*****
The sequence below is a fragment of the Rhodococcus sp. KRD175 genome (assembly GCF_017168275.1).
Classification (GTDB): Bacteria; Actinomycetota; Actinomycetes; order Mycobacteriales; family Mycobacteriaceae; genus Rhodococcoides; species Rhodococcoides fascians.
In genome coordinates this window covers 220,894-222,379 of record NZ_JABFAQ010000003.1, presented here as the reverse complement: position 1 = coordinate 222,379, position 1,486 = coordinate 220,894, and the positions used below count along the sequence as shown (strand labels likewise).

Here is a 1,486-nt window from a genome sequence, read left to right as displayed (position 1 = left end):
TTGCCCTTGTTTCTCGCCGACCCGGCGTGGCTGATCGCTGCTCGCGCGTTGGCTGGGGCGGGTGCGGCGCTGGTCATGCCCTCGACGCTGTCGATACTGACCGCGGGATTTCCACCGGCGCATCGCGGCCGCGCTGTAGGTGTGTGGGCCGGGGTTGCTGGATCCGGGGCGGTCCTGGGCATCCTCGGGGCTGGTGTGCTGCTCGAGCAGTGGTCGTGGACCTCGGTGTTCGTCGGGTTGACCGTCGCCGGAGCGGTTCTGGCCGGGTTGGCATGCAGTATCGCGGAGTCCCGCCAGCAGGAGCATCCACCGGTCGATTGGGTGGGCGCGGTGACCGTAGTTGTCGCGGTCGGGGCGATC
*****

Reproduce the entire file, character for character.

The sequence below is a fragment of the Rhodococcus sp. KRD175 genome (assembly GCF_017168275.1).
Classification (GTDB): Bacteria; Actinomycetota; Actinomycetes; order Mycobacteriales; family Mycobacteriaceae; genus Rhodococcoides; species Rhodococcoides fascians.
In genome coordinates this window covers 220,894-222,379 of record NZ_JABFAQ010000003.1, presented here as the reverse complement: position 1 = coordinate 222,379, position 1,486 = coordinate 220,894, and the positions used below count along the sequence as shown (strand labels likewise).

Here is a 1,486-nt window from a genome sequence, read left to right as displayed (position 1 = left end):
TTGCCCTTGTTTCTCGCCGACCCGGCGTGGCTGATCGCTGCTCGCGCGTTGGCTGGGGCGGGTGCGGCGCTGGTCATGCCCTCGACGCTGTCGATACTGACCGCGGGATTTCCACCGGCGCATCGCGGCCGCGCTGTAGGTGTGTGGGCCGGGGTTGCTGGATCCGGGGCGGTCCTGGGCATCCTCGGGGCTGGTGTGCTGCTCGAGCAGTGGTCGTGGACCTCGGTGTTCGTCGGGTTGACCGTCGCCGGAGCGGTTCTGGCCGGGTTGGCATGCAGTATCGCGGAGTCCCGCCAGCAGGAGCATCCACCGGTCGATTGGGTGGGCGCGGTGACCGTAGTTGTCGCGGTCGGGGCGATC